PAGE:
Under the direction of Joanne Foster (left), Gail Blaine (above, middle) and Sharon Lucas (above, right), dozens of volunteer bakers spend weeks beating together untold amounts of butter and sugar, rolling yards of dough, and anxiously peeking into ovens to make thousands of favorite holiday baked goods like krumkake, rosettes, and princess gems. Highly anticipated by Julefest attendees, the Goodies2Go selection regularly sells out by mid-afternoon each day of the fest.
Simply put, Goodies2Go is a bake sale, but Gail and Sharon—who have overseen the endeavor for several years—would say otherwise.
“It is a fundraiser,” Sharon acknowledges. But more than that, Gail and Sharon both feel food is an important way to hold strong to the traditions of the Nordic community in this area. They influence both—continued heritage and the bottom line—thanks to their careful stewardship of this program.
That success may be owed to the women’s striking differences. Gail is a musician and avid baker; Sharon has a history of working in non-profits, even serving as the Nordic Heritage Museum’s interim director in 2007. But those different skills and backgrounds have only strengthened Goodies2Go over the years. The two have found a perfect division of labor, with Sharon handling the administrative side and Gail more of the creative tasks. Together, they have streamlined the Goodies2Go process and produced an ever-growing list of committed bakers.
Gail grew up in Ballard, and even attended Webster Elementary, the former home of the Museum. She explains that a huge part of her upbringing was centered around food, which was the main tradition her family brought with them from Scandinavia. This tradition of food is something Gail wants to share with others and has found willing pupils.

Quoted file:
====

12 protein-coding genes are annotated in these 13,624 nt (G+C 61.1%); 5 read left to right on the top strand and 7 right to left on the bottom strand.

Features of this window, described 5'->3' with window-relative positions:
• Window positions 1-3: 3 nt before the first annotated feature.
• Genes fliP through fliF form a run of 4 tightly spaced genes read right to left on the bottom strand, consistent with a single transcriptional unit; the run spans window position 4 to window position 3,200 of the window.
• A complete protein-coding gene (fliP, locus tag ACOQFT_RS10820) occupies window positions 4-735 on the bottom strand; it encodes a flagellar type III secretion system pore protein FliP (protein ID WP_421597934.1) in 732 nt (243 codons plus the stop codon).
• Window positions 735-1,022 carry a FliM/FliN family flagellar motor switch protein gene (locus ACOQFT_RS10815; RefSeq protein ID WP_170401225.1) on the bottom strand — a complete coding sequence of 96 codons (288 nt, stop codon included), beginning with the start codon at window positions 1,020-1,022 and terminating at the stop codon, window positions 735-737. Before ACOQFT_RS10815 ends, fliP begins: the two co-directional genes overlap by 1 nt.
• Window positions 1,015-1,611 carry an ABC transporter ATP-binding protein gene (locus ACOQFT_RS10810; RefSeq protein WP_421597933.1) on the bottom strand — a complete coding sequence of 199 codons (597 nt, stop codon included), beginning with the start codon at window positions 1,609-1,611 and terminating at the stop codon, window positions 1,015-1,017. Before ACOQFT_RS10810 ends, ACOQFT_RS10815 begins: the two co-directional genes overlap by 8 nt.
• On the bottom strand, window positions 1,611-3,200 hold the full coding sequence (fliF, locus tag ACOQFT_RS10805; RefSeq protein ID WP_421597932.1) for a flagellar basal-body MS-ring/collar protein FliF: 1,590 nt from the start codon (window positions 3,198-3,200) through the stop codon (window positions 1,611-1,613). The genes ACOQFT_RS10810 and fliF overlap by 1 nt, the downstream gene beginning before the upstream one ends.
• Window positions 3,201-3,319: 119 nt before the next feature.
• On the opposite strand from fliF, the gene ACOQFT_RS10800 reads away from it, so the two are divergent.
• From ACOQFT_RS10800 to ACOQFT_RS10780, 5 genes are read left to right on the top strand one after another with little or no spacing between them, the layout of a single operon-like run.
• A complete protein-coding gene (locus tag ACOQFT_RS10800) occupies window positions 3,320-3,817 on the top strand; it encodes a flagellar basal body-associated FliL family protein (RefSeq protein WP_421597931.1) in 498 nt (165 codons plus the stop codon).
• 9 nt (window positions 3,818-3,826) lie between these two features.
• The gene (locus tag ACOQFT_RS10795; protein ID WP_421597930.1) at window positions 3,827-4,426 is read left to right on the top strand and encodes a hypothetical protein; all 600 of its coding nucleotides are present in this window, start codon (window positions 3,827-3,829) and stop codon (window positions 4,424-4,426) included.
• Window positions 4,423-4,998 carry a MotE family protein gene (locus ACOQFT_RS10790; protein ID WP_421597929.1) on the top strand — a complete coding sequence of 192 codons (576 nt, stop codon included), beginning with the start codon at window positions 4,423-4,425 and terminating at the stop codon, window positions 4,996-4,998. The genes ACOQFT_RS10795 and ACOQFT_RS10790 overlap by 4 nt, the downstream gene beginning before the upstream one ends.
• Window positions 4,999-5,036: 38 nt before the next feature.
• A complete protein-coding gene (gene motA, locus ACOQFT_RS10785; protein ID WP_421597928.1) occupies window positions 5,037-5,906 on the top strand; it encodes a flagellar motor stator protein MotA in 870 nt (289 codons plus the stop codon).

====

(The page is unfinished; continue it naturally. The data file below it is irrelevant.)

“People are becoming more and more interested in learning about their culture,” says Gail, “and through baking traditional recipes it creates a tie to that culture.”
Though Sharon had never been to the Museum prior, her strong experience in non-profits led her to interview for the interim executive director position in 2007. After her tenure, Sharon stayed involved with the Museum by volunteering at special events. It wasn’t long before she was asked to take on the Goodies2Go project. Though she describes herself as a mediocre baker, she is highly organized and detail-oriented. Sharon’s organizational skills combined with Gail’s baking acumen made the duo an instant success.
Sharon says she and Gail have one big similarity: they get things done. Their follow-through and stick-to-itiveness have allowed for exponential growth in Goodies2Go. They’ve expanded the number and variety of goodies offered each year, as well as begun hosting baking classes for potential Goodies2Go bakers. Not only do the classes contribute even more treats for Julefest, Gail and Sharon hope that these classes will bring in a new generation of bakers. Thanks to these expansions, Goodies2Go now has more than 130 bakers, who come from nearly every age group.
Despite the work Gail and Sharon do to make Goodies2Go happen,
they are quick to say that equal credit should go to all the bakers. Like all
the Museum’s achievements, Goodies2Go is the result of teamwork, collaboration,
and the tireless dedication of our volunteers. Thank you to Gail, Sharon, Joanne, all our past and present Goodies2Go leaders, and the hundreds of bakers who make
this tradition a success.